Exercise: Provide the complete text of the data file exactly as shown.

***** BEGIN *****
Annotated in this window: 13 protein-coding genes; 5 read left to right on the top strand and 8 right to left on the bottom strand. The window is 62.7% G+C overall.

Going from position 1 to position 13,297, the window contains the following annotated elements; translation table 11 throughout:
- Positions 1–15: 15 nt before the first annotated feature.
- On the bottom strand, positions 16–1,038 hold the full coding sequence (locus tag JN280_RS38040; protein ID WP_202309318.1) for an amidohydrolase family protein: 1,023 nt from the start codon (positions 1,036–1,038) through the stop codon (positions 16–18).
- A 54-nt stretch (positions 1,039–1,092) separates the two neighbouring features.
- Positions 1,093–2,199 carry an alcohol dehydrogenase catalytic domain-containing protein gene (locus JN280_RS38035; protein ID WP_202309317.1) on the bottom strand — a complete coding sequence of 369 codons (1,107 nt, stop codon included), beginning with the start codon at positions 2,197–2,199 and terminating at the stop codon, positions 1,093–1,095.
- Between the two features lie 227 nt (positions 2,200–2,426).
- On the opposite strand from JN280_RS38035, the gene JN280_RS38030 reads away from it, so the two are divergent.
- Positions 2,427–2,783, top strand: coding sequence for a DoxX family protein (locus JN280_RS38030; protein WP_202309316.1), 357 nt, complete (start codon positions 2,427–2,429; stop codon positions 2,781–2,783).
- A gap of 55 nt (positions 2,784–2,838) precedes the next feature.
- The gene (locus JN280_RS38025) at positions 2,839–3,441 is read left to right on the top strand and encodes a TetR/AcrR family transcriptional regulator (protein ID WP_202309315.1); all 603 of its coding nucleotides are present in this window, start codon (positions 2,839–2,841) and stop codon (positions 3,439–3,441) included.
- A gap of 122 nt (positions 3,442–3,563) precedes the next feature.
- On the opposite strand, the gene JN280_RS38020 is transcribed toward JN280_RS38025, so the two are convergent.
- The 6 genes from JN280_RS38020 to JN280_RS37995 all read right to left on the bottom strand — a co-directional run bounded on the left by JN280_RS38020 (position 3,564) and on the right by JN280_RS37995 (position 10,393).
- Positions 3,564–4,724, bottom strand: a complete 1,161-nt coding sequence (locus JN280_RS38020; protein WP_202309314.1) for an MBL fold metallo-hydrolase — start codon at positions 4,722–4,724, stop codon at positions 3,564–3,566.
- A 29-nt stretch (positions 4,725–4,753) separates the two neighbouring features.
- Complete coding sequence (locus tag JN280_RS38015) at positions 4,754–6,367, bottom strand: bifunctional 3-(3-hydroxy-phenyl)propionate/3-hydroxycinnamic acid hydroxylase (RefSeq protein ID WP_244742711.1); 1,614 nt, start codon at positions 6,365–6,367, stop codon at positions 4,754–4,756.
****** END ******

Annotated in this window: 13 protein-coding genes; 5 read left to right on the top strand and 8 right to left on the bottom strand. The window is 62.7% G+C overall.

Going from position 1 to position 13,297, the window contains the following annotated elements; translation table 11 throughout:
- Positions 1–15: 15 nt before the first annotated feature.
- On the bottom strand, positions 16–1,038 hold the full coding sequence (locus tag JN280_RS38040; protein ID WP_202309318.1) for an amidohydrolase family protein: 1,023 nt from the start codon (positions 1,036–1,038) through the stop codon (positions 16–18).
- A 54-nt stretch (positions 1,039–1,092) separates the two neighbouring features.
- Positions 1,093–2,199 carry an alcohol dehydrogenase catalytic domain-containing protein gene (locus JN280_RS38035; protein ID WP_202309317.1) on the bottom strand — a complete coding sequence of 369 codons (1,107 nt, stop codon included), beginning with the start codon at positions 2,197–2,199 and terminating at the stop codon, positions 1,093–1,095.
- Between the two features lie 227 nt (positions 2,200–2,426).
- On the opposite strand from JN280_RS38035, the gene JN280_RS38030 reads away from it, so the two are divergent.
- Positions 2,427–2,783, top strand: coding sequence for a DoxX family protein (locus JN280_RS38030; protein WP_202309316.1), 357 nt, complete (start codon positions 2,427–2,429; stop codon positions 2,781–2,783).
- A gap of 55 nt (positions 2,784–2,838) precedes the next feature.
- The gene (locus JN280_RS38025) at positions 2,839–3,441 is read left to right on the top strand and encodes a TetR/AcrR family transcriptional regulator (protein ID WP_202309315.1); all 603 of its coding nucleotides are present in this window, start codon (positions 2,839–2,841) and stop codon (positions 3,439–3,441) included.
- A gap of 122 nt (positions 3,442–3,563) precedes the next feature.
- On the opposite strand, the gene JN280_RS38020 is transcribed toward JN280_RS38025, so the two are convergent.
- The 6 genes from JN280_RS38020 to JN280_RS37995 all read right to left on the bottom strand — a co-directional run bounded on the left by JN280_RS38020 (position 3,564) and on the right by JN280_RS37995 (position 10,393).
- Positions 3,564–4,724, bottom strand: a complete 1,161-nt coding sequence (locus JN280_RS38020; protein WP_202309314.1) for an MBL fold metallo-hydrolase — start codon at positions 4,722–4,724, stop codon at positions 3,564–3,566.
- A 29-nt stretch (positions 4,725–4,753) separates the two neighbouring features.
- Complete coding sequence (locus tag JN280_RS38015) at positions 4,754–6,367, bottom strand: bifunctional 3-(3-hydroxy-phenyl)propionate/3-hydroxycinnamic acid hydroxylase (RefSeq protein ID WP_244742711.1); 1,614 nt, start codon at positions 6,365–6,367, stop codon at positions 4,754–4,756.